When I first started, I had these samples on my website:

  • 4 Proven Ways to Uplift Your Mood
  • 4 Helpful Tips for Parents Working With Their Child’s Special Education Assistant
  • Sweep the Clutter Away with 3 Organizing Tips for Your Living Room
  • Cook Your Way to a New Career: Culinary School

As you can see, these samples covered different topics and niches. But, I was new and just wanted to get my writing up there. So, that’s okay if you do the same! The point is, get some samples up on your website or portfolio site.

6. Set Up a LinkedIn Account


Part of being an online freelance writer is having a social media presence. But, should you be on all social media sites?

If you’re just starting out, then no, you don’t need to. Pick one social media site – I suggest LinkedIn as it’s like Facebook for business – and get to know it.

I started my LI account when I became a freelance writer in 2014. I’ve updated my copy and resume a few times to make sure it’s up to date.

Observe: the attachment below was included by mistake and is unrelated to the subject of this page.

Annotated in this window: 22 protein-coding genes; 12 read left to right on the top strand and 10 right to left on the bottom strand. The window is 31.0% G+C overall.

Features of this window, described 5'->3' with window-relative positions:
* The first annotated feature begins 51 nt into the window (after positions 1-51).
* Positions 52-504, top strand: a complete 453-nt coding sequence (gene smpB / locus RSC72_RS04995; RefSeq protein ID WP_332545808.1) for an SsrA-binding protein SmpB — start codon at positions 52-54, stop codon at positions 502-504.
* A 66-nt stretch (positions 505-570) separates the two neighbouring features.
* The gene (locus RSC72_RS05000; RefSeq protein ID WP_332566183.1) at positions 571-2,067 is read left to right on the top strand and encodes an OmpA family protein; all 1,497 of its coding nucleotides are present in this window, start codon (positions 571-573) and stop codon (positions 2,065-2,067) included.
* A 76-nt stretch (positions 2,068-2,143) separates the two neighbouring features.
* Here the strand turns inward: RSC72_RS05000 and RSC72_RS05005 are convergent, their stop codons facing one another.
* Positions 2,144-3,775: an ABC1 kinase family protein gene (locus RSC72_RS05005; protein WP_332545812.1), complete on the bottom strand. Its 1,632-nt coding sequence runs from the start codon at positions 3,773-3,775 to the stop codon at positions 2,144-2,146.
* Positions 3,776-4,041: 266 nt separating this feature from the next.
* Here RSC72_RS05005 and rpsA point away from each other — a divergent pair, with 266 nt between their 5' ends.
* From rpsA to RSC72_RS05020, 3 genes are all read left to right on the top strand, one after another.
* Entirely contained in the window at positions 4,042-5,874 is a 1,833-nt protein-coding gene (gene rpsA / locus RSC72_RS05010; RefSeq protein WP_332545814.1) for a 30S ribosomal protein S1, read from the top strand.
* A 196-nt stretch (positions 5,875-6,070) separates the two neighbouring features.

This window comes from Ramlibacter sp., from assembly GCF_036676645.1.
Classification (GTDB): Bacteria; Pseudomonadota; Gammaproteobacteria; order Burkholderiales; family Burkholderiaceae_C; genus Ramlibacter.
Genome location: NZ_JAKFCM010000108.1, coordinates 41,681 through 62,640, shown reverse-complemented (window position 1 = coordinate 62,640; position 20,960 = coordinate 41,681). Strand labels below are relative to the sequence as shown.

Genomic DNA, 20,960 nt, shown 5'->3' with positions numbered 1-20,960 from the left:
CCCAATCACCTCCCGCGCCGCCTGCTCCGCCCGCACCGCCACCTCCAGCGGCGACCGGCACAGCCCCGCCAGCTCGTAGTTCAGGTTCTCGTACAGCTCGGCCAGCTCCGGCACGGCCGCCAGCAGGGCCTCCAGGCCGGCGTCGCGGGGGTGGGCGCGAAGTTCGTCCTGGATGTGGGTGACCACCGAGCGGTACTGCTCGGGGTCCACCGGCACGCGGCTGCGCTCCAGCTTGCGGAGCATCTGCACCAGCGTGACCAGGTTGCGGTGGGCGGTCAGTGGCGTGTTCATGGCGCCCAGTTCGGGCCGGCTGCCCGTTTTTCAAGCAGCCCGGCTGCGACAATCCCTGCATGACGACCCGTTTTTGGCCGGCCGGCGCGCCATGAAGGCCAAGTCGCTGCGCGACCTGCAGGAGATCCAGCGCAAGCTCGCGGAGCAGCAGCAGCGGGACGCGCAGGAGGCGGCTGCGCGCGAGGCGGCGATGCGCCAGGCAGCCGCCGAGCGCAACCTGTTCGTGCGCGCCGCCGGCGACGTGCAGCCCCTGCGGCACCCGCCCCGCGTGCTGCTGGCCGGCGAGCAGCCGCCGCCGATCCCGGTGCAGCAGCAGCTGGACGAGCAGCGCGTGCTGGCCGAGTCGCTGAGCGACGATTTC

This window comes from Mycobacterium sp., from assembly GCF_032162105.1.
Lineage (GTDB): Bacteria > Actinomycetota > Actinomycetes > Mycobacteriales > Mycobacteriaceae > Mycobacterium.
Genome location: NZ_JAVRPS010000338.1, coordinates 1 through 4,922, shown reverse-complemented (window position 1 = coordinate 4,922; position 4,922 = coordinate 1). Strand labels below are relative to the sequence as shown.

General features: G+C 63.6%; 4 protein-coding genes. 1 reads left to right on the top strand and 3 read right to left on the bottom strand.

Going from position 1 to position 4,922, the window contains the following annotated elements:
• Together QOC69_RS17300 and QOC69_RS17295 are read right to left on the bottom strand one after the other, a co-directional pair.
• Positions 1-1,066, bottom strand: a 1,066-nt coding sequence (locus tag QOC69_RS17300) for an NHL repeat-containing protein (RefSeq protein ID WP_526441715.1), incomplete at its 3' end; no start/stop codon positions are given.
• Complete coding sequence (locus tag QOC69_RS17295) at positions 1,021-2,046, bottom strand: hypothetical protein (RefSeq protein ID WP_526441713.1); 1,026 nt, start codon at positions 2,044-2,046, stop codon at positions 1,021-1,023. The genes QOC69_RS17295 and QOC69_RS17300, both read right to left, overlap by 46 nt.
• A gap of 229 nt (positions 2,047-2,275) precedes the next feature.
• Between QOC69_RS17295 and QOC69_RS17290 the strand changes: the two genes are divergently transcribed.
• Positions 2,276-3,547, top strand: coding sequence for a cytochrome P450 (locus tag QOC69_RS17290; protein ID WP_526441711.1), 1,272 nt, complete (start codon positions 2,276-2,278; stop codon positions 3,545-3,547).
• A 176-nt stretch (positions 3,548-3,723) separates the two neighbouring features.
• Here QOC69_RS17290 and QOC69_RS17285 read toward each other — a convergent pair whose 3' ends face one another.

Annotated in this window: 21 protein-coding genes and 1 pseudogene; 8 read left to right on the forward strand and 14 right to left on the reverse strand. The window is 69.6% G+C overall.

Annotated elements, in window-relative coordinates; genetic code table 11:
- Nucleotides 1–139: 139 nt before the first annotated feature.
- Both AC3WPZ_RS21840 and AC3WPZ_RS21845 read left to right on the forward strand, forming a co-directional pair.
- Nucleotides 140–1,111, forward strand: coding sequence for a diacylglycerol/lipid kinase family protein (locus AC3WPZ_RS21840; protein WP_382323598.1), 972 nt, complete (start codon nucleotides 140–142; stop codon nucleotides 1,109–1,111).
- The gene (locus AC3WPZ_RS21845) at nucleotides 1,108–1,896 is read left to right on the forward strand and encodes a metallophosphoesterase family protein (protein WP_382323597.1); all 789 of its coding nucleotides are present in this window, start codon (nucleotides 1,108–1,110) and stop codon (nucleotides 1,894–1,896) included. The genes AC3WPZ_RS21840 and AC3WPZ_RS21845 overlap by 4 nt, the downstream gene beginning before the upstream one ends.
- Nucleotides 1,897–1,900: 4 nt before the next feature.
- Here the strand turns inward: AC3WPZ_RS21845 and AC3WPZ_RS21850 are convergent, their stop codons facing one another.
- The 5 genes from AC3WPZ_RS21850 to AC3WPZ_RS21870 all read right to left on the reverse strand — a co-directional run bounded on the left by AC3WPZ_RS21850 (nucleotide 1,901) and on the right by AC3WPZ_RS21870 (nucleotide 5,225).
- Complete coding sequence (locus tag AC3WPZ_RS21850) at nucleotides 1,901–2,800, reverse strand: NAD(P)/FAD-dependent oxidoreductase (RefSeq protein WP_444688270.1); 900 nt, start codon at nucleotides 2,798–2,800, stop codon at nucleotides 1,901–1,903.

In LinkedIn, you can connect with other writers, businesses, and entrepreneurs. It’s a good thing to connect with a lot of people and to let others connect with you.

This will build your followers, and more people will see your posts.

When setting up your LI account remember to fill in as much information as you can (and use keywords), join LinkedIn groups, and use their publishing platform to make more samples!!

For me, LinkedIn has been a fabulous place to land clients. Hands down!

7. Set Your Writing Rate and Stick With It (Until You Increase It)


If you’re a new freelance writer, one of the hardest decisions to make is determining your rates – especially if you come from content mills.

You don’t know of any other rate than $.04/word or less.

What should you rate your writing? For new freelance writers, I feel $.08-.10/word is a good starting range.

It’s enough to support your business and get it going. As a new writer though, you might start lowering your rate when you get prospects interested in your writing. You’re hoping that if you are “cheap” enough, they’ll hire you.

But, that’s the wrong mindset! Remember, prospects are seeking you out. They want an effective writer to help them accomplish their business goals.